WEST CHAZY — Surging sap is making spring a sweet, syrupy success.
Dick Atwood of Atwood Maple Products in West Chazy said prime conditions have led to an excellent maple-syrup season so far. Atwood said his first boil of the season was Feb. 28, which is fairly typical for the last 10 years.
The season ended abruptly last year due to consistent high temperatures early in the season. This year, the combination of below-freezing nights and about 40 degree days has been almost optimal for sap flow.
Atwood said his father always said that combination of temperatures, high-pressure in the atmosphere and a northwest wind was best.
Snow cover helps
The short-range forecast looks good, he said, and the snow cover is helping keep the tree roots cold, which also helps. He thinks the season could extend into April unless there is a sudden warm spell.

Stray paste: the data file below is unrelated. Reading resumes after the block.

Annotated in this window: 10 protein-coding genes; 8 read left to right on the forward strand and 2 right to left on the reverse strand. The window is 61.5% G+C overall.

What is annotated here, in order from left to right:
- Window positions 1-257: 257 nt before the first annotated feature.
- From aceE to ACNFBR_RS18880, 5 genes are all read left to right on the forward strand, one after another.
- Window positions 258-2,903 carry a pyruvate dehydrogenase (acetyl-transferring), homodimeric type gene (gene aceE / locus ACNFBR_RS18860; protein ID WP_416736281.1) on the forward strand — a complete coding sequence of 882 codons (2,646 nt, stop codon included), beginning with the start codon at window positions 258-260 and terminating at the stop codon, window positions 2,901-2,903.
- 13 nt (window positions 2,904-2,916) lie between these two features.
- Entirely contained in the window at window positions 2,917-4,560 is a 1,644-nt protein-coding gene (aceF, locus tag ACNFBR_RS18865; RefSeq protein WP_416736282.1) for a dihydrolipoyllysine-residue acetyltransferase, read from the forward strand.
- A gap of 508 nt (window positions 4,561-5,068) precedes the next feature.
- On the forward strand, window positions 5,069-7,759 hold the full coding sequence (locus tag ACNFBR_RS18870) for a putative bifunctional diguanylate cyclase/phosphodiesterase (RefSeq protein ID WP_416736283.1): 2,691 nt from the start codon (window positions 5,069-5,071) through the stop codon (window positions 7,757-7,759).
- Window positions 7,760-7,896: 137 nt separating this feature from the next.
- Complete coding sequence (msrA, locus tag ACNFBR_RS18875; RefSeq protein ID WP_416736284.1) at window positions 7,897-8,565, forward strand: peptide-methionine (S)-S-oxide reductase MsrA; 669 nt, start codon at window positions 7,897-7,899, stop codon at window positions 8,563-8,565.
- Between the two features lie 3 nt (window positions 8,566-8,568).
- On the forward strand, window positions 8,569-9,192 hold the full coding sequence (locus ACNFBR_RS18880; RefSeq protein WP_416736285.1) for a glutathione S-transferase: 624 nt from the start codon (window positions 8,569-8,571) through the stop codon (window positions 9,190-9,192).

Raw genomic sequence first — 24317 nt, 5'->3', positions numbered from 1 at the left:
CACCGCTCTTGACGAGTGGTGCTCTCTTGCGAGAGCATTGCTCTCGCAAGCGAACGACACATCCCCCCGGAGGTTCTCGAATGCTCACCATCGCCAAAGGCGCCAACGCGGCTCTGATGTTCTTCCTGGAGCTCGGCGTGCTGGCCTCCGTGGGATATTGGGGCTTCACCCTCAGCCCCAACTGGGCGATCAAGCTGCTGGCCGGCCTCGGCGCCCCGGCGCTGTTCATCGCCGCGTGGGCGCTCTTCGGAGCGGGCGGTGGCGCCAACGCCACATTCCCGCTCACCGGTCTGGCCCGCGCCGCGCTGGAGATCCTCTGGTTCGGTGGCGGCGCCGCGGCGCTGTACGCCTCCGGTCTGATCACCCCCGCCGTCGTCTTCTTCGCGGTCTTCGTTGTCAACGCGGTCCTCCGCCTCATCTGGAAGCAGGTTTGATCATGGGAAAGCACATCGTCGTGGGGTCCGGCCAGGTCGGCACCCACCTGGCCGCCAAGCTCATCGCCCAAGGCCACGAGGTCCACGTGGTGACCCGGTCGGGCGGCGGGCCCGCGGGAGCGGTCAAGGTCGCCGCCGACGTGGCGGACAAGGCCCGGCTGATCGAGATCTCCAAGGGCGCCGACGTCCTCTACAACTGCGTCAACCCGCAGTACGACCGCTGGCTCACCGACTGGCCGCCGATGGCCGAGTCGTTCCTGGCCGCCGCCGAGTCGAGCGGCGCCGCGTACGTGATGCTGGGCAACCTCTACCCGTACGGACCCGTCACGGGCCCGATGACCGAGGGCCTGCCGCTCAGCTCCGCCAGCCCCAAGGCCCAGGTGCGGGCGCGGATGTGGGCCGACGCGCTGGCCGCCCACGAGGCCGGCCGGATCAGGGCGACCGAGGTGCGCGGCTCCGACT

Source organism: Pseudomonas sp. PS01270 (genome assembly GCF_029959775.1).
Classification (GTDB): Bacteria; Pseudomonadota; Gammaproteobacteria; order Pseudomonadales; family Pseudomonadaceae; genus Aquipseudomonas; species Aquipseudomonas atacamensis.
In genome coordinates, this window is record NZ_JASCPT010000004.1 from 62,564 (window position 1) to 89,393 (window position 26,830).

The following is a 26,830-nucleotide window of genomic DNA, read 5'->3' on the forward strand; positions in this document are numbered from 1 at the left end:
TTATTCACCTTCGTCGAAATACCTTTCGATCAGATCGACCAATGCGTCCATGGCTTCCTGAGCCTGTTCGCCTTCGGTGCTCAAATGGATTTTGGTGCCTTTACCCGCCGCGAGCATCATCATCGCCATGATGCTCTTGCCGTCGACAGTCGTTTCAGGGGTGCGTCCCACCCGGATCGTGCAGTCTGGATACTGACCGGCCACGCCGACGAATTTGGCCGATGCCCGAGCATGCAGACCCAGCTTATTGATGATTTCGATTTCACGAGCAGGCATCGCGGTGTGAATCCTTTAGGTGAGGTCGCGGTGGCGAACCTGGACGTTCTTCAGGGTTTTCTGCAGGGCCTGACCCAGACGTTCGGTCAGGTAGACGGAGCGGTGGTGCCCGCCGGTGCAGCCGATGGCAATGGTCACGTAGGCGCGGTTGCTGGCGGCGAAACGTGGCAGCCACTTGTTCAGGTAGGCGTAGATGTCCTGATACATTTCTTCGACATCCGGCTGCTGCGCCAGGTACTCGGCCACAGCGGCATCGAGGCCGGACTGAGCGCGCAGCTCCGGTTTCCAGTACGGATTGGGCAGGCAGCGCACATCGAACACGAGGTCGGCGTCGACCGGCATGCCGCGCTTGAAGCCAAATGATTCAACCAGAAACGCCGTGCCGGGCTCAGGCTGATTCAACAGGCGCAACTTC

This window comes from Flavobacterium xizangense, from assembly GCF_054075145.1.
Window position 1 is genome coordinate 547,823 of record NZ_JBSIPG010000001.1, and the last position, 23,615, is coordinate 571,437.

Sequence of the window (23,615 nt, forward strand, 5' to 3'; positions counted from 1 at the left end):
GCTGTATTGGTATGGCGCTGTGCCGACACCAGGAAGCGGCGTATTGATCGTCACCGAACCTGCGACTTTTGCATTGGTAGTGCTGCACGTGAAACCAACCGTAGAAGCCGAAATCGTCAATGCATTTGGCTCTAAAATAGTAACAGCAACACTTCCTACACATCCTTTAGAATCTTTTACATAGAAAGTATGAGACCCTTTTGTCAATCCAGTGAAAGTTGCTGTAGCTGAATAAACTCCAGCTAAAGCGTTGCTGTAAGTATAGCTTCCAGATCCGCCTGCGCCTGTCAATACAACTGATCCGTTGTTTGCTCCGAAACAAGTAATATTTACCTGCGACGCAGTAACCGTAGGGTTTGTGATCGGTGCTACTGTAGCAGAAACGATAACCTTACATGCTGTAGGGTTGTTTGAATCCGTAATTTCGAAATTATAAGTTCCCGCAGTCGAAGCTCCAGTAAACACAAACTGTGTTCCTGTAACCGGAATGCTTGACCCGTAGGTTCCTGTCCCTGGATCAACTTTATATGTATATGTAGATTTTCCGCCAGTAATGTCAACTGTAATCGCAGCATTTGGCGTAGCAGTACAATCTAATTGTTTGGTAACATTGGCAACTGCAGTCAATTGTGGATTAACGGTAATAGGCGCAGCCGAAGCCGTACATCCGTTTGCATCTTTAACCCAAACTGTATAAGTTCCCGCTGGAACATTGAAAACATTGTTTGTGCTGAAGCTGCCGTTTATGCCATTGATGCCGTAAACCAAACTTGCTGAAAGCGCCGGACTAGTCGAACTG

”Last year I was done by this time (March 27),” Atwood said. “I should surpass last year’s production today.”
At age 67, he said he’s been involved in the maple-syrup trade his entire life. He is the fifth-generation of maple producers in the West Chazy area, as his great-great grandfather had a sugar shack on the property at 161 Atwood Road.
He presently has about 4,800 taps. Atwood said 3,700 of those send sap through vacuum lines to the sugar house, while the rest are collected from two other sugarbushes and carried for production.
Atwood changes the drop lines from the tap to the transport lines every three years to prevent bacteria from building up and making its way back into the trees.
”Sap is the life-blood of the tree. It comes out through the tap, like a wound,” he said.
One of the few who still use a wood-fired evaporator, Atwood uses a six-foot by 16-foot unit manufactured by Leader Evaporator of St. Albans, Vt. He goes through about 20 cords of three-foot firewood a year.